I’m home composting and you should too

Don’t mind getting your hands a bit dirty? Then consider composting at home. It’s cheap, easy, good for the environment and something that the husband and kids can get involved with too. Here’s how it works and how to get started.

Why compost at home?

Home composting is a simple and effective way to reduce waste, improve soil health and create a more sustainable environment. It is the process of breaking down organic matter, such as food scraps and yard waste, into a nutrient-rich soil amendment that can be used to nourish your plants and gardens. Here are the main reasons for doing that:

  1. Reduces waste: Home composting is an easy way to reduce the amount of waste that goes to landfill. Food scraps and garden waste make up a significant portion of household waste, and by composting it at home, you can divert it from the landfill and reduce your carbon footprint.
  2. Improves soil health: Compost is a rich, nutrient-dense soil amendment that can improve the health of your soil. It helps to retain moisture, promotes healthy root growth and can improve the fertility of your soil.
  3. Saves money: By composting at home, you can reduce your need for chemical fertilisers and save money on gardening expenses. Composting also allows you to recycle kitchen scraps, which can help to reduce your food bill.
  4. Reduces greenhouse gases: When food scraps and yard waste decompose in landfill, they produce methane, a potent greenhouse gas. By composting at home, you can reduce the amount of methane produced and help to combat climate change.
  5. Educational: Composting at home can be a fun and educational activity for families and communities. It is a great way to teach children about the importance of reducing waste and preserving the environment. And it’s easy!

How to compost at home

The first step in home composting is to choose a location for your compost pile or bin. It is best to place it in an area that is convenient for adding and turning the materials, but also protected from heavy rain and strong winds. A sunny location is ideal, as warmth from the sun will help to speed up the decomposition process.

The next step is to gather materials for your compost pile. A good mix of green materials, such as grass clippings and kitchen scraps, and brown materials, such as leaves and twigs, will create the best environment for decomposition. You can also add other organic materials such as coffee grounds, eggshells, and paper products. Avoid adding meat, bones, dairy products, or pet waste, as these can attract pests and create unpleasant smells.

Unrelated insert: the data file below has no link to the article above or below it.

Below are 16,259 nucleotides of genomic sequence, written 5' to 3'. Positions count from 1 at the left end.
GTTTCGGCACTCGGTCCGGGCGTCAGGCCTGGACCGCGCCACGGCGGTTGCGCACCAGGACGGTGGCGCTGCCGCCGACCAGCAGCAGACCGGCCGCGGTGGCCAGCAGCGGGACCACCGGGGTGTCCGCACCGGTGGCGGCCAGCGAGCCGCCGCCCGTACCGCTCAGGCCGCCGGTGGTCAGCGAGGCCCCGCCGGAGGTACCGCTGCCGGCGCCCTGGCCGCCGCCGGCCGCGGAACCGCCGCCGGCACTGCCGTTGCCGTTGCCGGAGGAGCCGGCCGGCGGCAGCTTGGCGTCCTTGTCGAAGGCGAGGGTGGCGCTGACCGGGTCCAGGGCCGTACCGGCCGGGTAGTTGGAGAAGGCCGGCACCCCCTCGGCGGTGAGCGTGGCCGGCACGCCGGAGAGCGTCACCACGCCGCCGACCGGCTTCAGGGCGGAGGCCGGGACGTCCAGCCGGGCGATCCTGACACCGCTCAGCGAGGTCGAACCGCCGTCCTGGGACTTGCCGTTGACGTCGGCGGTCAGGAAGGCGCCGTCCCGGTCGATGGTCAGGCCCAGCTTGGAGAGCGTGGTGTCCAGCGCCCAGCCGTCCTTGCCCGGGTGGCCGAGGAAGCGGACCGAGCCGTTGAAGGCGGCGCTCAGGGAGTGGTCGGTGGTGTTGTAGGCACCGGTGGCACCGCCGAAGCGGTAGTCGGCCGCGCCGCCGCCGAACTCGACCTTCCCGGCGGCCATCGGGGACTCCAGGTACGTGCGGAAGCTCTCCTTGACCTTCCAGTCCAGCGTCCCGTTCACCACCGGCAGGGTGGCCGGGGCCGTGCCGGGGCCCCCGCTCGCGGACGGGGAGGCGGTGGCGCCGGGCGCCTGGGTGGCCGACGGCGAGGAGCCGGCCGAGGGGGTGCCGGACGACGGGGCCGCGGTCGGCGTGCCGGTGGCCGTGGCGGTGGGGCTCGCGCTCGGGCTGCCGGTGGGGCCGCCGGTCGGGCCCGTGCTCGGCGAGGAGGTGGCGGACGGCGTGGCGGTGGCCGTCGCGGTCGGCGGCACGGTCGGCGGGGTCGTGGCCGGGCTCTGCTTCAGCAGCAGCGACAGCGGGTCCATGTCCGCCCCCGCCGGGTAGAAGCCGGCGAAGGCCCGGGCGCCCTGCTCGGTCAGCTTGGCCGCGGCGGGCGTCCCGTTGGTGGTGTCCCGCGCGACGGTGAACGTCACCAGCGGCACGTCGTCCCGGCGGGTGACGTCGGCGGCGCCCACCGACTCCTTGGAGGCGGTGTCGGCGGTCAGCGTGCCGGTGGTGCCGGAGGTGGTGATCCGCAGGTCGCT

Once you have your materials ready, you can begin to build your compost pile. Start by layering the green and brown materials alternately, making sure to add a few inches of soil or finished compost on top. This will help to introduce beneficial microorganisms that will aid in the decomposition process. The pile should be kept damp, but not too wet, and should be turned regularly to provide oxygen and promote decomposition.

The composting process can take anywhere from several weeks to several months, depending on the materials and conditions. One way to speed up the process is to use a compost bin, which will contain the materials and keep them at a consistent temperature. You can also use a compost accelerator, which contains microorganisms and enzymes that will help to break down the materials quickly. The most natural compost accelerator is free and easy to get hold of – urine!

When your compost is ready, it will have a dark, crumbly texture and a rich, earthy smell. You can use it to enrich your soil, add nutrients to your plants, and reduce the need for chemical fertilizers.

In addition to its environmental benefits, home composting can also be an affordable and easy way to reduce the amount of waste that goes to landfills. It can also be a fun and educational activity for families and communities. Dad can help build or buy the compost bin, and the kids can help by regularly adding to it.

However, it’s important to note that home composting may not be suitable or allowed in some areas such as apartment and blocks of flats. If in doubt it’s always best to check with your local authority or council before starting.

Overall, home composting is a simple and effective way to reduce waste, improve soil health, and create a more sustainable environment. With a little bit of effort and patience, you can turn your kitchen scraps and garden waste into a valuable resource for your garden and plants. And most of all, it’s a fun activity that will get you, your partner and your kids off the sofa and out into the great outdoors. Enjoy!